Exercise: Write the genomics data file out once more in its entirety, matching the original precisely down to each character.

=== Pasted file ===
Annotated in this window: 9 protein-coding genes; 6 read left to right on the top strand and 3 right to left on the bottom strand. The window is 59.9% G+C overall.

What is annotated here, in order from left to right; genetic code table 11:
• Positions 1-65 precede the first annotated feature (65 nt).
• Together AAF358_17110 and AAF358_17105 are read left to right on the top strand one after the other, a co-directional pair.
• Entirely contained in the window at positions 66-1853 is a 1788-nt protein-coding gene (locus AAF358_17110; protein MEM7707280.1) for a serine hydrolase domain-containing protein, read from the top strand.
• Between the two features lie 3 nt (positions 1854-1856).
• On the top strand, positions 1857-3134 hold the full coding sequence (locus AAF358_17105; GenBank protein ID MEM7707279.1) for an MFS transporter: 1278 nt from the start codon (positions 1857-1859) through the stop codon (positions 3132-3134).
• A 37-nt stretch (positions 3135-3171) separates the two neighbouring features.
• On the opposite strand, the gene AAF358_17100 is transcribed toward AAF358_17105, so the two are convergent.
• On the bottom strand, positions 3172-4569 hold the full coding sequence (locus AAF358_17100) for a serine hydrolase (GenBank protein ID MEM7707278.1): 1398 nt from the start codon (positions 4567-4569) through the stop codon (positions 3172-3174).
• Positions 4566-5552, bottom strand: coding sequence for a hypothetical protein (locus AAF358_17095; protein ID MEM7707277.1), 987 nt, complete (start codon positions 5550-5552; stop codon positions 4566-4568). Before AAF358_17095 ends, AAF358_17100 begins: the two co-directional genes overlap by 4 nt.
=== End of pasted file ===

Annotated in this window: 9 protein-coding genes; 6 read left to right on the top strand and 3 right to left on the bottom strand. The window is 59.9% G+C overall.

What is annotated here, in order from left to right; genetic code table 11:
• Positions 1-65 precede the first annotated feature (65 nt).
• Together AAF358_17110 and AAF358_17105 are read left to right on the top strand one after the other, a co-directional pair.
• Entirely contained in the window at positions 66-1853 is a 1788-nt protein-coding gene (locus AAF358_17110; protein MEM7707280.1) for a serine hydrolase domain-containing protein, read from the top strand.
• Between the two features lie 3 nt (positions 1854-1856).
• On the top strand, positions 1857-3134 hold the full coding sequence (locus AAF358_17105; GenBank protein ID MEM7707279.1) for an MFS transporter: 1278 nt from the start codon (positions 1857-1859) through the stop codon (positions 3132-3134).
• A 37-nt stretch (positions 3135-3171) separates the two neighbouring features.
• On the opposite strand, the gene AAF358_17100 is transcribed toward AAF358_17105, so the two are convergent.
• On the bottom strand, positions 3172-4569 hold the full coding sequence (locus AAF358_17100) for a serine hydrolase (GenBank protein ID MEM7707278.1): 1398 nt from the start codon (positions 4567-4569) through the stop codon (positions 3172-3174).
• Positions 4566-5552, bottom strand: coding sequence for a hypothetical protein (locus AAF358_17095; protein ID MEM7707277.1), 987 nt, complete (start codon positions 5550-5552; stop codon positions 4566-4568). Before AAF358_17095 ends, AAF358_17100 begins: the two co-directional genes overlap by 4 nt.